General Liability and Workers’ Compensation: What’s the Difference?

As a business owner, there are a lot of decisions you need to make to protect your business from risk. Choosing the right business insurance is one of them.

Of all the business options available, general liability and workers’ compensation are two types of coverage that all businesses need. While both offer significant financial protection, there are notable differences in what types of accidents they cover.

General Liability Insurance

General liability insurance provides protection for your business. Including property damage, bodily injury, and advertising injury claims made against you by a third party. However, this policy doesn’t cover employee injuries.

Here’s what general liability covers:

  • Property damage: General liability covers the costs when a customer’s property is damaged by an employee, or a business’ operational negligence. If an employee accidentally stepped on a customer’s bag and broke its contents, or a sign fell on a customer’s car and broke the windshield, general liability covers the loss.
  • Bodily injury: When someone such as a customer or vendor suffers physical injury or emotional distress due to a business’ operations, services, or employees, general liability insurance covers the medical expenses of the person physically hurt by your business if you’re found at fault.
  • Advertising injury: General liability protects your company in the face of slander, libel, and copyright infringement allegations.

General liability covers legal fees, punitive damages, property damage costs, wage compensation for nonemployees, and medical bills for nonemployees up to the limit of the policy. This type of insurance doesn’t cover professional liability, product liability, or employee injuries.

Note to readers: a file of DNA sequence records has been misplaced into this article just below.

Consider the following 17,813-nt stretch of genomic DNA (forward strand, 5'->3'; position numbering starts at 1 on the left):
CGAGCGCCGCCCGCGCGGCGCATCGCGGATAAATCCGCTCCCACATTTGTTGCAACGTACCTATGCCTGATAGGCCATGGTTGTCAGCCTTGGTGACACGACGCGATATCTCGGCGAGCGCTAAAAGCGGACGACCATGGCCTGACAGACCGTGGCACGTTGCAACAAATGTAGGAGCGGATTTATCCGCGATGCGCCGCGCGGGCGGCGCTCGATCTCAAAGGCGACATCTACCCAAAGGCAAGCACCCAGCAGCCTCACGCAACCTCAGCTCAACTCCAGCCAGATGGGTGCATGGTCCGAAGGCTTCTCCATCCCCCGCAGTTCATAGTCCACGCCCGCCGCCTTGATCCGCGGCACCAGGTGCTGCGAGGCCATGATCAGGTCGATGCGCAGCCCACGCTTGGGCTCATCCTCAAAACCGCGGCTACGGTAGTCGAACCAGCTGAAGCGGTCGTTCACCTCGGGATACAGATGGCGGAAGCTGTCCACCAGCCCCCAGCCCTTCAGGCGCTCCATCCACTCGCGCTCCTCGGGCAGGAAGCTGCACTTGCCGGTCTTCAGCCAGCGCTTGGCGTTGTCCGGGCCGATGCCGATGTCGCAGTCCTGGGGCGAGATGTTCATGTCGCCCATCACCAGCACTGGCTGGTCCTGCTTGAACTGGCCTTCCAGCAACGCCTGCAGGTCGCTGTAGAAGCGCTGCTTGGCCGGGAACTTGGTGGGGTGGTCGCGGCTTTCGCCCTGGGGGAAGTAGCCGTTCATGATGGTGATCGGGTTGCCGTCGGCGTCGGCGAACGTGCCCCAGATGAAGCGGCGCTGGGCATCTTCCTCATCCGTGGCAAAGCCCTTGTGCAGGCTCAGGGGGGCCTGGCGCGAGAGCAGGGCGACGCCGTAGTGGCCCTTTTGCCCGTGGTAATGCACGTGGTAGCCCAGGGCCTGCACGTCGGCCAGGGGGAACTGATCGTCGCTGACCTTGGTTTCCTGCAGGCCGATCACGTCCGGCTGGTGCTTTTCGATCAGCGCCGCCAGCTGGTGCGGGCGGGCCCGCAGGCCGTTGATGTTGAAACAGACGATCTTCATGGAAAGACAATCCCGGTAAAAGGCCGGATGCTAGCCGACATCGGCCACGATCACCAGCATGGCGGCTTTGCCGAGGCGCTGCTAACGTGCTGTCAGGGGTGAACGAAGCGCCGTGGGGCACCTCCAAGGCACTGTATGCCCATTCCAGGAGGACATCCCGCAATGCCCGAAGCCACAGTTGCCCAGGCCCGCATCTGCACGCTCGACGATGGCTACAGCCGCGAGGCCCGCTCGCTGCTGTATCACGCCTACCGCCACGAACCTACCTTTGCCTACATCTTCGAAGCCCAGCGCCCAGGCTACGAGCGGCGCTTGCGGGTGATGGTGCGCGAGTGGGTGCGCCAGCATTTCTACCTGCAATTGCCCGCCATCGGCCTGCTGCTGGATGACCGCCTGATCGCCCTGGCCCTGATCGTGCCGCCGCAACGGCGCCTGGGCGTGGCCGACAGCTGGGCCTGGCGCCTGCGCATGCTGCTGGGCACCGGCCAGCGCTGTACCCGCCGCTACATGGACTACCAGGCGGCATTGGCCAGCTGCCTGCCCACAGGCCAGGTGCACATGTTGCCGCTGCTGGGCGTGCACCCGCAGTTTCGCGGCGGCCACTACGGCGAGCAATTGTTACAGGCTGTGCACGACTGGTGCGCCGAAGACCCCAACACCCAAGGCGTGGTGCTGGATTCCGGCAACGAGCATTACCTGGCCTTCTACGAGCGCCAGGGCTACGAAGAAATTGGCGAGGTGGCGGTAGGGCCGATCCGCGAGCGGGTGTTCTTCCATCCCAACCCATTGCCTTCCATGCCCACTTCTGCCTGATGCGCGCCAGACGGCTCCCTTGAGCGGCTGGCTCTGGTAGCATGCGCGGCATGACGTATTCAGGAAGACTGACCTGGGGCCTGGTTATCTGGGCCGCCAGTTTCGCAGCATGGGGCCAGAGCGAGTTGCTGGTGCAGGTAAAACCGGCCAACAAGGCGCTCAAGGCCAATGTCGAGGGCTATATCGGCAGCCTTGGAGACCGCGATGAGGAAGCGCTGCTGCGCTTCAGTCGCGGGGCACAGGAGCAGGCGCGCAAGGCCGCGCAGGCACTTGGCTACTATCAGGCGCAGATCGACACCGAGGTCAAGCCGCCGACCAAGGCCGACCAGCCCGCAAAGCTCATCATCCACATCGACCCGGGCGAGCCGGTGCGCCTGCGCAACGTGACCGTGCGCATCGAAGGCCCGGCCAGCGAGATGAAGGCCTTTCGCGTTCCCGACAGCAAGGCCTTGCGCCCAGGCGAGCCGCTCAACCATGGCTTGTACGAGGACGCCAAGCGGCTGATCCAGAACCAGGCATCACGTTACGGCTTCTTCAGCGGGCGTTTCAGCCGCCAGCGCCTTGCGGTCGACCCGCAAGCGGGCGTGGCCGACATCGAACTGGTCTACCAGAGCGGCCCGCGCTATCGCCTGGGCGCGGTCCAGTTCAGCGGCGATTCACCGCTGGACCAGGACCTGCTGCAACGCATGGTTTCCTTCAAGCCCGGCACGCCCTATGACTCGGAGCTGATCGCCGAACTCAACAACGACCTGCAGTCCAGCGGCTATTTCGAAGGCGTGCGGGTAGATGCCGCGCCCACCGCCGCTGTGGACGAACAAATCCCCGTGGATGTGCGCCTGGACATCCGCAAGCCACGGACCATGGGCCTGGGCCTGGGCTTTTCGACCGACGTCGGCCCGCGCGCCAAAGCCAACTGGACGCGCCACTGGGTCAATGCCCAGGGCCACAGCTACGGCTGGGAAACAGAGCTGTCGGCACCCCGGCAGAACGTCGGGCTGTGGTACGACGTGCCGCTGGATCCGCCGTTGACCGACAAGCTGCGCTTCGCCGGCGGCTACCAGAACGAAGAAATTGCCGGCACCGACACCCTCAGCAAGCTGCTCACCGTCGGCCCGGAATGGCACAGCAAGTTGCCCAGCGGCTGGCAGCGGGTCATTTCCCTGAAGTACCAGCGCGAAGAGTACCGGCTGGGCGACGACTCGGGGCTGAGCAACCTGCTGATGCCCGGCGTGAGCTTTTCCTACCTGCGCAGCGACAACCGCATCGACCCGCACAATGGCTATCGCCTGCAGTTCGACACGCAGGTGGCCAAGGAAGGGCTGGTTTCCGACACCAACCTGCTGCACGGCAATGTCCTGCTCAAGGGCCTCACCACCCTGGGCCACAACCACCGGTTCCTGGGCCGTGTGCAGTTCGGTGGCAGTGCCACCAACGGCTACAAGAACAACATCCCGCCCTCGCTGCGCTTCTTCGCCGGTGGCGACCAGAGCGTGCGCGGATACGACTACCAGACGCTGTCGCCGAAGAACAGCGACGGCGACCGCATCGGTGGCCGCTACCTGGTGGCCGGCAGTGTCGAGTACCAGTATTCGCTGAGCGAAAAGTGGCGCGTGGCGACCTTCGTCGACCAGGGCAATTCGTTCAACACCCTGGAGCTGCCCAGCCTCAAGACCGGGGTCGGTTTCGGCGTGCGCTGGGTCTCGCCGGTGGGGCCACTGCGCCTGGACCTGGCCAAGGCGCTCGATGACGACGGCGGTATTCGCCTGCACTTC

Though it isn’t a required coverage in all states, purchasing general liability insurance is just best practice in managing the inherent risks that come with doing business.

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Workers’ Compensation

Workers’ compensation insurance covers lost wages, medical bills, and other expenses when an employee gets injured or sick as a result of their job.

Here’s what workers’ compensation covers:

  • Work-related employee injury: Workers’ compensation covers injuries an employee suffers when they’re acting within the scope of their job, whether it’s on or off site. This includes injuries due to workplace violence, and injuries incurred at the workplace due to natural disasters. In some states, workers’ comp also covers psychological injuries like PTSD or job-related stress.
  • Work-related employee illness: When employees become sick because of exposure to toxins or hazardous waste, or contract an occupational disease, workers’ comp covers medical treatment.

Workers’ comp covers employees’ medical treatment, physical therapy, and lost wages due to workplace injury. It also provides death benefits if an employee dies while performing a job-related task. Death benefits include burial fees and survivor benefits.

Most states require businesses to carry this coverage. However, requirements vary depending on the state in which you do business.

Key Takeaways

Though there are some similarities between general liability and workers’ comp, there are also some key differences. Both policies deal with bodily injury, with the differentiator being whose injuries each policy covers. General liability covers claims made against your business from individuals who aren’t employees. Workers’ comp covers anyone who works for your company who sustains an injury as a result of performing work-related tasks.

To run a strong business, you need both general liability and workers’ compensation, in addition to other lines of coverage. Contact us today to learn more about what types of coverage you need to protect your business.


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